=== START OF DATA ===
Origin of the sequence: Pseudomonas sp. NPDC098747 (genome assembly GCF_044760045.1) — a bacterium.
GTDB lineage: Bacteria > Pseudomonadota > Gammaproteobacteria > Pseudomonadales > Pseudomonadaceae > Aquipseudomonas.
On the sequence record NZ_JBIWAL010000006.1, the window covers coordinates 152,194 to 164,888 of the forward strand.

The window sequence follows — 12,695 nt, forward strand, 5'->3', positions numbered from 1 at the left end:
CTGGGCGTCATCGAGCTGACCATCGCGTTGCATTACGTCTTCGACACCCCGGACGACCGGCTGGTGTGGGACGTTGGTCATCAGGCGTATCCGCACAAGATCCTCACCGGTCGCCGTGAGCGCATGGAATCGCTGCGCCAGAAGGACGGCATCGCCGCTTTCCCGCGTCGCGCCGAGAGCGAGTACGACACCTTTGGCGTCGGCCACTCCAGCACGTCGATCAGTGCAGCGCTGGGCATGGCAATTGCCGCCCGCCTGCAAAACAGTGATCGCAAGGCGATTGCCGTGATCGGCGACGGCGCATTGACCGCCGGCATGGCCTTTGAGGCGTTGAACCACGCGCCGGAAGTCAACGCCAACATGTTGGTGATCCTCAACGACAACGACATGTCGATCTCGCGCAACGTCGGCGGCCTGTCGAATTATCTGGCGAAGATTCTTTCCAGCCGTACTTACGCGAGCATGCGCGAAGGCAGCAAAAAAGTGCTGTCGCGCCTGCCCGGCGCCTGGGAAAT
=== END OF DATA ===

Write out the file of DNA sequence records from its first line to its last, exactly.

Origin of the sequence: Pseudomonas sp. NPDC098747 (genome assembly GCF_044760045.1) — a bacterium.
GTDB lineage: Bacteria > Pseudomonadota > Gammaproteobacteria > Pseudomonadales > Pseudomonadaceae > Aquipseudomonas.
On the sequence record NZ_JBIWAL010000006.1, the window covers coordinates 152,194 to 164,888 of the forward strand.

The window sequence follows — 12,695 nt, forward strand, 5'->3', positions numbered from 1 at the left end:
CTGGGCGTCATCGAGCTGACCATCGCGTTGCATTACGTCTTCGACACCCCGGACGACCGGCTGGTGTGGGACGTTGGTCATCAGGCGTATCCGCACAAGATCCTCACCGGTCGCCGTGAGCGCATGGAATCGCTGCGCCAGAAGGACGGCATCGCCGCTTTCCCGCGTCGCGCCGAGAGCGAGTACGACACCTTTGGCGTCGGCCACTCCAGCACGTCGATCAGTGCAGCGCTGGGCATGGCAATTGCCGCCCGCCTGCAAAACAGTGATCGCAAGGCGATTGCCGTGATCGGCGACGGCGCATTGACCGCCGGCATGGCCTTTGAGGCGTTGAACCACGCGCCGGAAGTCAACGCCAACATGTTGGTGATCCTCAACGACAACGACATGTCGATCTCGCGCAACGTCGGCGGCCTGTCGAATTATCTGGCGAAGATTCTTTCCAGCCGTACTTACGCGAGCATGCGCGAAGGCAGCAAAAAAGTGCTGTCGCGCCTGCCCGGCGCCTGGGAAAT